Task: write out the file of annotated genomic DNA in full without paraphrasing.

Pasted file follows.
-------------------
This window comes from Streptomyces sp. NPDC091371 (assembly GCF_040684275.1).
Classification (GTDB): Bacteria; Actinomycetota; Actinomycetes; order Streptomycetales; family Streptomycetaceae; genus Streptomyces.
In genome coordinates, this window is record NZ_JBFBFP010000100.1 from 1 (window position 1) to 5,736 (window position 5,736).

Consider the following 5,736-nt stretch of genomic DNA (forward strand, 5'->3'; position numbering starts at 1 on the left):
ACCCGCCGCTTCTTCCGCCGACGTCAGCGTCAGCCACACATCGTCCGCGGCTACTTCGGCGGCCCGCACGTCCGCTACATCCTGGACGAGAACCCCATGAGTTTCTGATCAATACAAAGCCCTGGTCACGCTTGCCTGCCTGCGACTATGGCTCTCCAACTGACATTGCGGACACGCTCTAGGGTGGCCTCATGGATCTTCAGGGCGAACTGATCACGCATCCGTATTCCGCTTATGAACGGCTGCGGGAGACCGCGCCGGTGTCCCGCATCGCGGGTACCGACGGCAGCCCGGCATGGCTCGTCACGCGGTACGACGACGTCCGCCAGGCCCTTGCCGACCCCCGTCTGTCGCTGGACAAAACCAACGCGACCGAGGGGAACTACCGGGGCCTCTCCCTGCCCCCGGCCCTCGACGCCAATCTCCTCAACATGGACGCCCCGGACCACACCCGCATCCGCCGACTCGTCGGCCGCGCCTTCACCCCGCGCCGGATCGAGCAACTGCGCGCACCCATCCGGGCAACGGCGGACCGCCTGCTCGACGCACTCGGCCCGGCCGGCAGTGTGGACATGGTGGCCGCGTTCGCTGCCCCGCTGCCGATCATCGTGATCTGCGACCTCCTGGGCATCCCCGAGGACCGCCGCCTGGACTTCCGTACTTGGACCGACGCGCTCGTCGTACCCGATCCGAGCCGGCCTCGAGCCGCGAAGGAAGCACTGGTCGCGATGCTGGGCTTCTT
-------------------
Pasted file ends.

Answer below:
This window comes from Streptomyces sp. NPDC091371 (assembly GCF_040684275.1).
Classification (GTDB): Bacteria; Actinomycetota; Actinomycetes; order Streptomycetales; family Streptomycetaceae; genus Streptomyces.
In genome coordinates, this window is record NZ_JBFBFP010000100.1 from 1 (window position 1) to 5,736 (window position 5,736).

Consider the following 5,736-nt stretch of genomic DNA (forward strand, 5'->3'; position numbering starts at 1 on the left):
ACCCGCCGCTTCTTCCGCCGACGTCAGCGTCAGCCACACATCGTCCGCGGCTACTTCGGCGGCCCGCACGTCCGCTACATCCTGGACGAGAACCCCATGAGTTTCTGATCAATACAAAGCCCTGGTCACGCTTGCCTGCCTGCGACTATGGCTCTCCAACTGACATTGCGGACACGCTCTAGGGTGGCCTCATGGATCTTCAGGGCGAACTGATCACGCATCCGTATTCCGCTTATGAACGGCTGCGGGAGACCGCGCCGGTGTCCCGCATCGCGGGTACCGACGGCAGCCCGGCATGGCTCGTCACGCGGTACGACGACGTCCGCCAGGCCCTTGCCGACCCCCGTCTGTCGCTGGACAAAACCAACGCGACCGAGGGGAACTACCGGGGCCTCTCCCTGCCCCCGGCCCTCGACGCCAATCTCCTCAACATGGACGCCCCGGACCACACCCGCATCCGCCGACTCGTCGGCCGCGCCTTCACCCCGCGCCGGATCGAGCAACTGCGCGCACCCATCCGGGCAACGGCGGACCGCCTGCTCGACGCACTCGGCCCGGCCGGCAGTGTGGACATGGTGGCCGCGTTCGCTGCCCCGCTGCCGATCATCGTGATCTGCGACCTCCTGGGCATCCCCGAGGACCGCCGCCTGGACTTCCGTACTTGGACCGACGCGCTCGTCGTACCCGATCCGAGCCGGCCTCGAGCCGCGAAGGAAGCACTGGTCGCGATGCTGGGCTTCTT